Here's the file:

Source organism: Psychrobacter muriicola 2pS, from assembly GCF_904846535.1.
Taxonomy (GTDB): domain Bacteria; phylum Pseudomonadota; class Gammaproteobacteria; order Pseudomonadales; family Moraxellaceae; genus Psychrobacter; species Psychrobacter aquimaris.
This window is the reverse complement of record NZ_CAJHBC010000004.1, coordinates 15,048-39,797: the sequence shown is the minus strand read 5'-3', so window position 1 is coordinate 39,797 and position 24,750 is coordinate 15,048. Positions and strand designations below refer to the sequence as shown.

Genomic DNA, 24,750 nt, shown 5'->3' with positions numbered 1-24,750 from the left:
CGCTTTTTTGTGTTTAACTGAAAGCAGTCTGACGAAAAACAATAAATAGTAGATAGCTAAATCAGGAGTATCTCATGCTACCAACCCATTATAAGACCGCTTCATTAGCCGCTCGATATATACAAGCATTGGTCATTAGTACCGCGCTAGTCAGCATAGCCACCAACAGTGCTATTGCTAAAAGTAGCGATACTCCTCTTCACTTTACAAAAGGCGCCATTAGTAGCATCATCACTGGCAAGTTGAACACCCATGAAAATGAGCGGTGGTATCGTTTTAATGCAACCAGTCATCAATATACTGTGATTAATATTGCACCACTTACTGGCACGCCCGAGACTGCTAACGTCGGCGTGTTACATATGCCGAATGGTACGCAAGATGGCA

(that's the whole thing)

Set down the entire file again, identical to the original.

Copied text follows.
Source organism: Psychrobacter muriicola 2pS, from assembly GCF_904846535.1.
Taxonomy (GTDB): domain Bacteria; phylum Pseudomonadota; class Gammaproteobacteria; order Pseudomonadales; family Moraxellaceae; genus Psychrobacter; species Psychrobacter aquimaris.
This window is the reverse complement of record NZ_CAJHBC010000004.1, coordinates 15,048-39,797: the sequence shown is the minus strand read 5'-3', so window position 1 is coordinate 39,797 and position 24,750 is coordinate 15,048. Positions and strand designations below refer to the sequence as shown.

Genomic DNA, 24,750 nt, shown 5'->3' with positions numbered 1-24,750 from the left:
CGCTTTTTTGTGTTTAACTGAAAGCAGTCTGACGAAAAACAATAAATAGTAGATAGCTAAATCAGGAGTATCTCATGCTACCAACCCATTATAAGACCGCTTCATTAGCCGCTCGATATATACAAGCATTGGTCATTAGTACCGCGCTAGTCAGCATAGCCACCAACAGTGCTATTGCTAAAAGTAGCGATACTCCTCTTCACTTTACAAAAGGCGCCATTAGTAGCATCATCACTGGCAAGTTGAACACCCATGAAAATGAGCGGTGGTATCGTTTTAATGCAACCAGTCATCAATATACTGTGATTAATATTGCACCACTTACTGGCACGCCCGAGACTGCTAACGTCGGCGTGTTACATATGCCGAATGGTACGCAAGATGGCA